Ross: UM donations couldn't save Dave Brandon's job
New York real estate mogul Stephen Ross may be a $300 million donor to the University of Michigan, but that guaranteed nothing in his effort to save Athletic Director Dave Brandon's job.
"To show you how much they listen to me, I was very much in favor of Dave staying," Ross said in an interview this week with The Detroit News, adding with a chuckle: "Is that how influential I am?"
Ross, founder and chairman of The Related Companies, the nation's largest privately held real estate development company, is one of the largest donors in Michigan history. He's also owner of the Miami Dolphins, giving him a unique perspective on the nexus of sports, business and his alma mater.
He's donated more than $300 million to the university. Its prestigious business school now is the Stephen M. Ross School of Business. Of the $200 million he pledged as chairman of the $4 billion Victors for Michigan campaign, $100 million will go to the athletic department, which will rename its central complex for Ross.
In a rare interview, Michigan's mega-donor pushed to dispel suggestions he exerted outsized influence on President Mark Schlissel's choice of Jim Hackett as interim athletic director, the recruitment of Jim Harbaugh as football coach or the futile effort by some to keep Brandon as AD.
"The president asked me what I thought, and he picked somebody — Jim Hackett — and I think Jim did a great job," Ross said. "I didn't know who he was until he was selected. I spoke with Jim a couple times. He had his ideas on what he was going to do. The fact you're a big donor doesn't give you the right to usurp them.
"We spoke about it because I had experience in picking a coach, having been there before. So I told him my opinions and he told me where he was going. It was all him. I thought he did a great job in securing Jim Harbaugh."
Aftershocks remain. The embarrassment of another losing season, empty seats at the Big House and controversy surrounding the resignation of Brandon and the subsequent firing of Brady Hoke as football coach exposed factions tugging at Schlissel, the university's Board of Regents and its athletic department.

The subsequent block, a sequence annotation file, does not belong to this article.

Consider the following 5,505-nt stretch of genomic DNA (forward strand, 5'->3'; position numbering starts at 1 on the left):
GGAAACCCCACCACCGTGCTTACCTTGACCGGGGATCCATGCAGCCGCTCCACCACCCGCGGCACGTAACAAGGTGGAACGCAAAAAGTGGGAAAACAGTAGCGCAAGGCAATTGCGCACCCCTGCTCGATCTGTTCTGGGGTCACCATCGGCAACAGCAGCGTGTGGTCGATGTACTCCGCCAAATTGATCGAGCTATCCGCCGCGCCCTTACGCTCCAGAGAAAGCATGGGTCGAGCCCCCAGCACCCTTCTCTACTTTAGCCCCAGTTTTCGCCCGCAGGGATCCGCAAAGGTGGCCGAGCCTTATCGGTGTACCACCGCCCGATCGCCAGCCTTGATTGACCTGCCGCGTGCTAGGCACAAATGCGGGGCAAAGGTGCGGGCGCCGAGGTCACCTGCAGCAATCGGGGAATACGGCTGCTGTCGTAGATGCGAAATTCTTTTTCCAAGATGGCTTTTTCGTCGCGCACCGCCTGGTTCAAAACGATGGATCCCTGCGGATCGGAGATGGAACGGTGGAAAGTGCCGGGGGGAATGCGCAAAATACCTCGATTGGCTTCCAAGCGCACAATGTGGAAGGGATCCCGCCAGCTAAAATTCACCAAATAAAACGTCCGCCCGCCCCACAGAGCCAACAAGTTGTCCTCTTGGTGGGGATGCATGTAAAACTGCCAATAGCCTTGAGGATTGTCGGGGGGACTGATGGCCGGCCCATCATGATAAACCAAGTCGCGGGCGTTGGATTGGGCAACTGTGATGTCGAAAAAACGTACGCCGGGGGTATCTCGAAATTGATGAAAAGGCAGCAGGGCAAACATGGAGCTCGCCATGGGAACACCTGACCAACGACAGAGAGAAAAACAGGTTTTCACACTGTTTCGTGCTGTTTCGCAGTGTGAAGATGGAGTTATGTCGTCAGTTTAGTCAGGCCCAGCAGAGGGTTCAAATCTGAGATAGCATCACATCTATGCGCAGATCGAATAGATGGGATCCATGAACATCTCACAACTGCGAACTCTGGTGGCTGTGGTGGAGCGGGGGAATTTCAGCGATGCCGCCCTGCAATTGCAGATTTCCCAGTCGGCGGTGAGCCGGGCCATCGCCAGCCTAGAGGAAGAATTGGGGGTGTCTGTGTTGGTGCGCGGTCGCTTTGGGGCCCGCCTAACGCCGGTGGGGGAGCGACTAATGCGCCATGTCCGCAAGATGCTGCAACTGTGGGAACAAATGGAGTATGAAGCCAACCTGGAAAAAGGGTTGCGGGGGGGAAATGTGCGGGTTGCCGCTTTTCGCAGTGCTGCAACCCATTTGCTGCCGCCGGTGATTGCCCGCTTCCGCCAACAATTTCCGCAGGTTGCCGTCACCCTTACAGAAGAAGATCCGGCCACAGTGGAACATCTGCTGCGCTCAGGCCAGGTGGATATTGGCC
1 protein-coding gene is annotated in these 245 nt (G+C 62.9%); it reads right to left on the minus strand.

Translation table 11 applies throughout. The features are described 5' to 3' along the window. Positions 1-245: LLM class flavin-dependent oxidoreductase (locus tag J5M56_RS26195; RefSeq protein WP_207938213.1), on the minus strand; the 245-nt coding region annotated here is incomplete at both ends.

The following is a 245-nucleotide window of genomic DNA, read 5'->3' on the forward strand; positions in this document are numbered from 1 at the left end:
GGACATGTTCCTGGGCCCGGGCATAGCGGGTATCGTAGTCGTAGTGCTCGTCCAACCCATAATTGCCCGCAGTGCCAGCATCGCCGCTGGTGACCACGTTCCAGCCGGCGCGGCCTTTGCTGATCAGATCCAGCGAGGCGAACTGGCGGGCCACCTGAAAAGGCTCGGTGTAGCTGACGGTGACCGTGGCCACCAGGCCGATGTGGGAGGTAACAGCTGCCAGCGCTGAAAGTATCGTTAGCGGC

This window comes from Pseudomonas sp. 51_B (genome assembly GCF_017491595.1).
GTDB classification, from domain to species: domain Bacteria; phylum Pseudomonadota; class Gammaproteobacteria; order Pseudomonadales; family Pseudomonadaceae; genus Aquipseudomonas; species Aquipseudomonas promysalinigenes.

"It was a bad thing that when all that was going on ... there was a new president," Ross said, which "made it a more difficult situation." The campaign to oust Brandon "started to percolate a little" early last summer, "but it really started to pick up steam after" retired President Mary Sue Coleman "had left."
Dominoes began to fall for Brandon over the summer, when the regents rejected a routine approval to use fireworks at an upcoming game; when students, frustrated by the team's lackluster play, rallied in front of the president's house to complain about ticket prices; when an online petition pushed for his ouster.
Mounting losses and the concussion controversy over Shane Morris didn't help. Video of a wobbling quarterback staying in the game came to symbolize a poorly managed program, compounding internal squabbling between the athletic department, the president's office and a few regents over a news release on Morris issued at 1 a.m.
"What Dave had to go through, I was very sorry to see that," Ross said, calling Brandon a "very bright" guy. "His heart was in the right place and he knew Michigan. Michigan now needs to hire the next athletic director because Jim is the interim one.
"That's what everybody is expecting, and you can see what happens when people don't agree with something at Michigan as it relates to football."
Hackett doesn't sound like someone ruling out the possibility of dropping "interim" from this title. He acknowledges discussing the issue with the president, but adds "that it has been second to a number of other things."
"You have to remember," he said, "I stepped in when somebody resigned the position, and I had never met the president. It's really clear, he owns the hiring of the athletic director at Michigan, so it's kind of his decision."